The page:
I posted that in the humour thread as I didn't know where it should go. It is good.

viewtopic.php?f=27&t=118907&start=75#p577928

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Koogie
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Re: Clippings 2016

Post by Koogie » 20 Jun 2016 13:32

Interesting piece in last weeks Economist about Vanguard.

Index we trust
http://www.economist.com/news/finance-a ... p-index-we

Mostly a general synopsis of its' history and structure but some of the statistics about its current inflows and clout were very interesting:
"One dollar in every five invested in mutual or exchange-traded funds (ETFs) in America now goes to Vanguard, as does one in every two invested in passive, index-tracking funds, according to Morningstar, a data provider."
Buy very little, sell even less.

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Re: Clippings 2016

Post by skepticus » 21 Jun 2016 00:22

Banks are not your friend (to paraphrase the inestimable ghariton). Tom Bradley, CEO OF Steadyhand mutual funds tears a strip off our national institutions for squeezing us so hard.

https://www.steadyhand.com/industry/201 ... some_more/

Anybody here think otherwise?

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Re: Clippings 2016

Post by SkaSka » 08 Jul 2016 19:30

Folks, it is not advisable to pay the "CRA" in iTunes gift cards through Snapchat...

I mean... I felt a slight amount of sympathy that this person was new to Canada, but... who in their right mind thinks that the tax authority of a country is going to take payment in iTunes gift cards through Snapchat!?!?!

Stupid, stupid, stupid... can't get dumber than this.

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Re: Clippings 2016

Post by Shakespeare » 08 Jul 2016 19:36

can't get dumber than this.
Betcha it can. Just check Darwin nominees....
“A wise man should be prepared to abandon his baggage at any time.” -- R.A. Heinlein, The Door Into Summer.

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Re: Clippings 2016

Post by newguy » 11 Jul 2016 18:24

SkaSka wrote:Folks, it is not advisable to pay the "CRA" in iTunes gift cards through Snapchat...

I mean... I felt a slight amount of sympathy that this person was new to Canada, but... who in their right mind thinks that the tax authority of a country is going to take payment in iTunes gift cards through Snapchat!?!?!

Stupid, stupid, stupid... can't get dumber than this.
I dunno, how about calling people stupid who haven't had a chance to learn. I realize we're all better than those other people, but I draw the line at calling them names because I've lived a life of privilege.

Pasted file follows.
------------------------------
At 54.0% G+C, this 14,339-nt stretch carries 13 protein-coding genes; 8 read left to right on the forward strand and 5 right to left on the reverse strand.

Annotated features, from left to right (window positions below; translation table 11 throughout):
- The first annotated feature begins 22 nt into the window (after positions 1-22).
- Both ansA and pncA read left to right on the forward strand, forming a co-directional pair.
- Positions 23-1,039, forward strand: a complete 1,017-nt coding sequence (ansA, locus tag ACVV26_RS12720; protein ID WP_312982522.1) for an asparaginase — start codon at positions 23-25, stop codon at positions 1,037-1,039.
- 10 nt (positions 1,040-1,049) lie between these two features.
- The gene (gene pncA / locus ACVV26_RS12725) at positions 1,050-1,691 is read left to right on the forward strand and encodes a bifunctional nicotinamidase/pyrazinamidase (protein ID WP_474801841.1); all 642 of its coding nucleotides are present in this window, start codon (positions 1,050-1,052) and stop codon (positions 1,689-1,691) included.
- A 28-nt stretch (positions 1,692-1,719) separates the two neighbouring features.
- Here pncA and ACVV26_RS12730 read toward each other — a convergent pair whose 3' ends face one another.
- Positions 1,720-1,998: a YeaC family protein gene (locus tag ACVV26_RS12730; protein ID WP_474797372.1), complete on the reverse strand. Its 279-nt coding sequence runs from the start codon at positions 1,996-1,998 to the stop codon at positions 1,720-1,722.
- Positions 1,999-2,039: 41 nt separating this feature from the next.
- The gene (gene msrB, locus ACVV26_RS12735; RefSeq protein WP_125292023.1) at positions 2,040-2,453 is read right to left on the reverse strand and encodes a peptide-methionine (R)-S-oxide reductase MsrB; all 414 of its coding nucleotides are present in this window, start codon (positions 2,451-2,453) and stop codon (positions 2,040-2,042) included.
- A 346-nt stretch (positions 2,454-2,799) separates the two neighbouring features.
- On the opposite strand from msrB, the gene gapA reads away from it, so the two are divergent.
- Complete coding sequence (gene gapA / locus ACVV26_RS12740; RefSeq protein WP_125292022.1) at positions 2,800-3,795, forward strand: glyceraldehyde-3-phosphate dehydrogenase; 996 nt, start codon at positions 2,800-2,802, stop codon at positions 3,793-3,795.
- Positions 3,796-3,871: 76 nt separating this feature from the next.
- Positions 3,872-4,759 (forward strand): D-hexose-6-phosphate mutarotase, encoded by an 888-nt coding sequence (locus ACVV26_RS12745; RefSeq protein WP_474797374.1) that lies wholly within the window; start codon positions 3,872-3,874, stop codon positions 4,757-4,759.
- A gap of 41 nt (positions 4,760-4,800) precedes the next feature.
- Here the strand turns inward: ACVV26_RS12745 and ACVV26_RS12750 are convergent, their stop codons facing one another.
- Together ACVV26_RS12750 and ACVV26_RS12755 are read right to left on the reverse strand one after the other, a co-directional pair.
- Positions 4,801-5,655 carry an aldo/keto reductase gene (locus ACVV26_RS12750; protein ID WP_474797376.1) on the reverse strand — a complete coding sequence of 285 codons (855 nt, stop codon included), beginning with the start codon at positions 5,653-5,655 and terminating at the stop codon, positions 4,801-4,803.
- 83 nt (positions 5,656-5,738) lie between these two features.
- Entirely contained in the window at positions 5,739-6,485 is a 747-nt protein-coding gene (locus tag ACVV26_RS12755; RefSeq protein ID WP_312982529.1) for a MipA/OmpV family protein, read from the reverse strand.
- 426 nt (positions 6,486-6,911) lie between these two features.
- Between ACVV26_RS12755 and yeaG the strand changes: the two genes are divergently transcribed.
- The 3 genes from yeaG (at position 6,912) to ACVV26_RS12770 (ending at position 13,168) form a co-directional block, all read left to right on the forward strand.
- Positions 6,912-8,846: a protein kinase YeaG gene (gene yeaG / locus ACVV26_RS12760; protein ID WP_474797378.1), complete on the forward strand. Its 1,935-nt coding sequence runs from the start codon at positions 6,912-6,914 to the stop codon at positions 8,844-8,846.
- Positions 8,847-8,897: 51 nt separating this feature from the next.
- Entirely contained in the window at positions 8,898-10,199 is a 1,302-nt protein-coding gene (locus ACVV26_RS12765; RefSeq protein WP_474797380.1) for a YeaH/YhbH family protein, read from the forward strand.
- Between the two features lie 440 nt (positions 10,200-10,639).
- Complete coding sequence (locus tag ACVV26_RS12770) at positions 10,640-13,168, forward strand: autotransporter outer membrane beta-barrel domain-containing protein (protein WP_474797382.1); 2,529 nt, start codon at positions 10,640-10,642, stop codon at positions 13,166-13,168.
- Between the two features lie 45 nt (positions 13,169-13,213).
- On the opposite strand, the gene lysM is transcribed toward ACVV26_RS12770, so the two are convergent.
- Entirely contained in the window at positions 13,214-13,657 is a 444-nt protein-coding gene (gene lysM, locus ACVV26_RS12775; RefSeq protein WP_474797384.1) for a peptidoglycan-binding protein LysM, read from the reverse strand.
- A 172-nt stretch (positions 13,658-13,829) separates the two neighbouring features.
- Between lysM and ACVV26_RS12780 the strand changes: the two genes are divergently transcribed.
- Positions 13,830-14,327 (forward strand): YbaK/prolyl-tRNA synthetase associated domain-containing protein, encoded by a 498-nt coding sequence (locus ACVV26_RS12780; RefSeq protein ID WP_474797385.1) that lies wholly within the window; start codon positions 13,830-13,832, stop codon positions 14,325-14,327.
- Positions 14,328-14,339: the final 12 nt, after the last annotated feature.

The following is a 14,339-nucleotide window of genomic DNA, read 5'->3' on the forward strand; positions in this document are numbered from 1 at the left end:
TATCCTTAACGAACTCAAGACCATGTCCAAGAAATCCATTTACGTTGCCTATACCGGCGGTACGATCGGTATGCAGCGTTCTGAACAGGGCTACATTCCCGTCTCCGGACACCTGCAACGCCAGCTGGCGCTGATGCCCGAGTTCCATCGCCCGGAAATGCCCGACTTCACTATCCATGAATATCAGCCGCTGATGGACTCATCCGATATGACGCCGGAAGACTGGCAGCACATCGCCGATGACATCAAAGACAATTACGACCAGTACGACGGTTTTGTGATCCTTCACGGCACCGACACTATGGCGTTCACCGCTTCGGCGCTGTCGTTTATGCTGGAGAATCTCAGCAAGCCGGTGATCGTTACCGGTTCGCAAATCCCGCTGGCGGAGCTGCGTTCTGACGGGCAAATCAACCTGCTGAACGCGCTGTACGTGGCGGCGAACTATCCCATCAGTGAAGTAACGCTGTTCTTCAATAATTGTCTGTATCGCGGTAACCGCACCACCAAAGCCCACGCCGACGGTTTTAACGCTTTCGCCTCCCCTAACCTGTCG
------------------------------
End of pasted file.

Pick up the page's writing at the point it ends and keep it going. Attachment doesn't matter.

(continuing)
newguy

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Re: Clippings 2016

Post by SkaSka » 12 Jul 2016 13:58

newguy wrote:
SkaSka wrote:Folks, it is not advisable to pay the "CRA" in iTunes gift cards through Snapchat...

I mean... I felt a slight amount of sympathy that this person was new to Canada, but... who in their right mind thinks that the tax authority of a country is going to take payment in iTunes gift cards through Snapchat!?!?!

Stupid, stupid, stupid... can't get dumber than this.
I dunno, how about calling people stupid who haven't had a chance to learn. I realize we're all better than those other people, but I draw the line at calling them names because I've lived a life of privilege.

newguy
I hear what you're saying, however, I just can't fathom how someone could honestly believe that the tax agency of a national government would demand tax payments in Apple gift cards through Snapchat.

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Re: Clippings 2016

Post by ghariton » 13 Jul 2016 13:58

Bank of Canada downgrades growth in Canadian economy
The Bank of Canada cut its growth forecast for 2016 but held rates steady on Wednesday, saying exports continued to disappoint and acknowledging it may have underestimated structural challenges facing businesses.

In explaining its decision to leave interest rates unchanged even as it cut its expectations for Canadian and global growth, the central bank reiterated warnings about possible speculation in the housing markets in Toronto and Vancouver.
Diversification is more important than ever.

George
The plural of anecdote is NOT data.

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Re: Clippings 2016

Post by BRIAN5000 » 11 Aug 2016 19:47

As tweeted by Norm

http://www.usatoday.com/story/money/col ... /86877234/

New retiree withdrawal rate: Goodbye 4%, hello age divided by 20
“Sometimes you are going to sell early and wish you would’ve held on, other times you will hold on a
little bit longer and wish you would’ve sold early - this is just part of the game.” - Frank Zorilla via Abnormal Returns

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Re: Clippings 2016

Post by Spudd » 12 Aug 2016 13:30

I read that after Norm tweeted it, and it seems ridiculously conservative to me. OK, if you retire at 40 then you get a 2% withdrawal rate, that seems reasonable enough. But for a 70-year old to have a 3.5% withdrawal rate is just crazy conservative. An 80-year old gets a 4% withdrawal rate?

At least their heirs will be happy.

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Re: Clippings 2016

Post by longinvest » 12 Aug 2016 13:35

To tell the truth, I much prefer our Finiki's Variable Percentage Withdrawal (VPW). It is almost as simple as age divided by 20, but way more reasonable.
Bogleheads investment philosophy | Simple index portfolios | Lifelong Portfolio: 25% each of (domestic/international)stocks/(nominal/inflation-indexed)bonds | VCN/VXC/VAB/ZRR

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Re: Clippings 2016

Post by NormR » 12 Aug 2016 15:13

longinvest wrote:To tell the truth, I much prefer our Finiki's Variable Percentage Withdrawal (VPW). It is almost as simple as age divided by 20, but way more reasonable.
I think most people here are capable of understanding more complicated - and likely more accurate - methods. :)

Btw, I got the article from Moshe A. Milevsky's twitter. So, follow both @RetirementQuant and @NormanRothery and pay attention to Prof Milevsky's objections.
Last edited by NormR on 13 Aug 2016 13:24, edited 1 time in total.